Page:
JP Morgan shareholders decisively rejected an effort by a highly politicized group of shareholder activists to divest CEO/Chairman of the Board Jamie Dimon of the latter title:
Jamie Dimon won more investor support this year than in 2012 to remain chairman, surviving a push to divide the roles after the biggest U.S. bank suffered a record trading loss.
The proposal to divide Dimon’s duties drew 32 percent of votes, down from 40 percent last year, the lender said today at its annual meeting in Tampa, Florida.
Matthew Yglesias pompously proclaims his ability to read the minds of thousands of shareholders, opining that:
Dimon was able to push back by deploying a highly effective tactic that just happens to illustrate precisely why he shouldn't hold both jobs: He threatened to quit.
He said that if he was forced to step down as chairman he would step down as CEO as well. And shareholders thought, not implausibly, that doing so would throw the firm into disarray and hurt its share price. So they stuck with Dimon.
In contrast, I have way of knowing for sure why thousands of disparate and anonymous shareholders voted the way they did. Lacking Yglesias' ESP, I'm limited to throwing out theories. For example, the shareholder activists who supported this effort to strip Dimon of his Chairman title likely were not interested in good governance. After all, who were the leaders of the effort? They were outfits like the American Federation of State, County & Municipal Employees (AFSCME) pension fund and the NY City pension funds. AFSCME, of course, is a major Democrat supporter and NYC Comptroller John Liu--who controls those funds--is himself a Democrat with aspirations for higher office. Jamie Dimon, of course, has famously earned liberal ire. As the WSJ opined recently:
For the sin of steering the bank through the disaster intact, the JP Morgan Chase chairman and CEO now finds himself the target of a political campaign to weaken his authority and shut him up. ...
Though a longtime Democrat, Mr. Dimon became a Beltway-union-media target by speaking out against Washington's regulatory frenzy in the wake of the 2010Dodd-Frank law. He has highlighted the costs of the myriad new rules emanating from the capital, such as the Volcker Rule, which is still unfinished three years on. As a rare CEO of a big bank who avoided the worst of the mortgage crisis, Mr. Dimon carries an influential voice, and one that many politicians would rather not hear.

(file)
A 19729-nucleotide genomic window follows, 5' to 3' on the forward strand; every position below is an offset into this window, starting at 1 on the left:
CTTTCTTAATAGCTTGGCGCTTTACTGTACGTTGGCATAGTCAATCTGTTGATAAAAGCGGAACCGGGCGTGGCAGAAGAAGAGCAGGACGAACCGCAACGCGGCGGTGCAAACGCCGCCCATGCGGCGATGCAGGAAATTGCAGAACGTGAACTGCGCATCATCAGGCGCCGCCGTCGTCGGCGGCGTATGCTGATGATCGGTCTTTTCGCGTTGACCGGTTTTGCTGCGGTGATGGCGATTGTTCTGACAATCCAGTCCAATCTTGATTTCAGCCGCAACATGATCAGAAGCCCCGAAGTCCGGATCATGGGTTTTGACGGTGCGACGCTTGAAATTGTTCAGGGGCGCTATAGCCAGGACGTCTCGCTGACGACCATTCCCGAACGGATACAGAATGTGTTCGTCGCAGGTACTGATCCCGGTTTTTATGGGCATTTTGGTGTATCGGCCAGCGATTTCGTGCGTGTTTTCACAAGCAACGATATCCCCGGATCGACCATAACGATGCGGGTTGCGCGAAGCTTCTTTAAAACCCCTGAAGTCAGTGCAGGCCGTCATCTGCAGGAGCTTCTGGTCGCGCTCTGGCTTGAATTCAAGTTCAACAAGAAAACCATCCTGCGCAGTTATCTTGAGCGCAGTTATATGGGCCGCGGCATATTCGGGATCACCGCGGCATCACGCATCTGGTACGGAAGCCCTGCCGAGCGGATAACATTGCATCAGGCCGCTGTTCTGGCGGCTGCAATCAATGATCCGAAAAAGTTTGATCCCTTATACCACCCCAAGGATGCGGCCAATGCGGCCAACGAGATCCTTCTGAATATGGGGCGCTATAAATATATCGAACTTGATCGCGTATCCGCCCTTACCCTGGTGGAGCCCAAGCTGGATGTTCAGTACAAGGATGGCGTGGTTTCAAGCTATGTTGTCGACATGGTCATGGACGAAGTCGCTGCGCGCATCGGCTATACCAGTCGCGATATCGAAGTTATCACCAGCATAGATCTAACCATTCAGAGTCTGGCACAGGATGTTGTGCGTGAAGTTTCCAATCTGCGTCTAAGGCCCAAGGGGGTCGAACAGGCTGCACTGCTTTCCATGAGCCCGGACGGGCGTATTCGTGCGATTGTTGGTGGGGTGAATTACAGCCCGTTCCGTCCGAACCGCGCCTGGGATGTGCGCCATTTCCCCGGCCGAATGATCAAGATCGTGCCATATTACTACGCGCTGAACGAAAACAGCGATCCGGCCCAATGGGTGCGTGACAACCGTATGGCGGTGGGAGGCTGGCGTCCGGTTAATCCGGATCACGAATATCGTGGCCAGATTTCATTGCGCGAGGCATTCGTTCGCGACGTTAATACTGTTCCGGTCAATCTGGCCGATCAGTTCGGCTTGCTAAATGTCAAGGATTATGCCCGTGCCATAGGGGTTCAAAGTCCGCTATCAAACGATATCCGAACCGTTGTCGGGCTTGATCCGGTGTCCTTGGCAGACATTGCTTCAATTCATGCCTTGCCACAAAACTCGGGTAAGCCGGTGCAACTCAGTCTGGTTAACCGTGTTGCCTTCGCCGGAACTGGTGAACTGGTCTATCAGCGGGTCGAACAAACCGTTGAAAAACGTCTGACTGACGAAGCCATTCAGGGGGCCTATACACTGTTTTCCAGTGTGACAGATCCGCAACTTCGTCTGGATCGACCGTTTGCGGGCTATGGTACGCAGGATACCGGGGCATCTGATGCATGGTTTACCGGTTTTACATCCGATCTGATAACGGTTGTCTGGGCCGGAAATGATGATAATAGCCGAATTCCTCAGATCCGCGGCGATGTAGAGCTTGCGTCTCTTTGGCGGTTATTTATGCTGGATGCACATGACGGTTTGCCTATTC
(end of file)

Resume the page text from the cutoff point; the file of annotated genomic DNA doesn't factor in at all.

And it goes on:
Charles Gasparino likewise noted that the dump Dimon "effort is being pushed by union and public pension funds run by liberal politicians" and speculated that:
Despite some recent mishaps, including an errant trade that led to a $6 billion “London Whale” trading loss, investors still regard Dimon as America’s most capable banker. He famously steered Morgan clear of the excess that led to the 2008 banking collapses — and even with the Whale loss, it cranked out a record $21 billion in profits last year.
Yet not a day seems to go by without a strategically leaked story that JPMorgan is being investigated by some federal agency. In one account, a regulator told Dimon he’s losing credibility with people in Washington. Yes, the political dolts whose policies caused the 2008 crash are losing confidence in the one banker who steered clear of it.
But the bull’s-eye on Dimon is real. As a lifelong Democrat, his disdain for President Obama’s high taxes, massive government growth and over-regulation of businesses (particularly the big banks) was all the more powerful. ...
So maybe JP Morgan's shareholders figured there was no reason to toss Jamie Dimon under the bus just to make a bunch of Democrats and their union allies happy.
Just a theory.